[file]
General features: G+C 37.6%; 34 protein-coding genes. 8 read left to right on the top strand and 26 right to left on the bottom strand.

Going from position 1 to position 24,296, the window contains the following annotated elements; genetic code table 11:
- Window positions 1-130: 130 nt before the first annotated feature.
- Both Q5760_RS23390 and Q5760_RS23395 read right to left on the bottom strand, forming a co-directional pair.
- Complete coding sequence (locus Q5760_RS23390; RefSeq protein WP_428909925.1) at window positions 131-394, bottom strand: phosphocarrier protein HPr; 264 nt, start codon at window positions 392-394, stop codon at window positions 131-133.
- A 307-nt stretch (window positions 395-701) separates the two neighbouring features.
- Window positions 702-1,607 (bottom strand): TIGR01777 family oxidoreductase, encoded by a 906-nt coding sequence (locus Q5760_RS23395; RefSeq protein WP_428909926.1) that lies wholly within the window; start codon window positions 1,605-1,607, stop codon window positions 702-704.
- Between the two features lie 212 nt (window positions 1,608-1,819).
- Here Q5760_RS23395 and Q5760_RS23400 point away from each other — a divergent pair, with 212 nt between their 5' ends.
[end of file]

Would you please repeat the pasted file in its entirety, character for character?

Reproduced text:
General features: G+C 37.6%; 34 protein-coding genes. 8 read left to right on the top strand and 26 right to left on the bottom strand.

Going from position 1 to position 24,296, the window contains the following annotated elements; genetic code table 11:
- Window positions 1-130: 130 nt before the first annotated feature.
- Both Q5760_RS23390 and Q5760_RS23395 read right to left on the bottom strand, forming a co-directional pair.
- Complete coding sequence (locus Q5760_RS23390; RefSeq protein WP_428909925.1) at window positions 131-394, bottom strand: phosphocarrier protein HPr; 264 nt, start codon at window positions 392-394, stop codon at window positions 131-133.
- A 307-nt stretch (window positions 395-701) separates the two neighbouring features.
- Window positions 702-1,607 (bottom strand): TIGR01777 family oxidoreductase, encoded by a 906-nt coding sequence (locus Q5760_RS23395; RefSeq protein WP_428909926.1) that lies wholly within the window; start codon window positions 1,605-1,607, stop codon window positions 702-704.
- Between the two features lie 212 nt (window positions 1,608-1,819).
- Here Q5760_RS23395 and Q5760_RS23400 point away from each other — a divergent pair, with 212 nt between their 5' ends.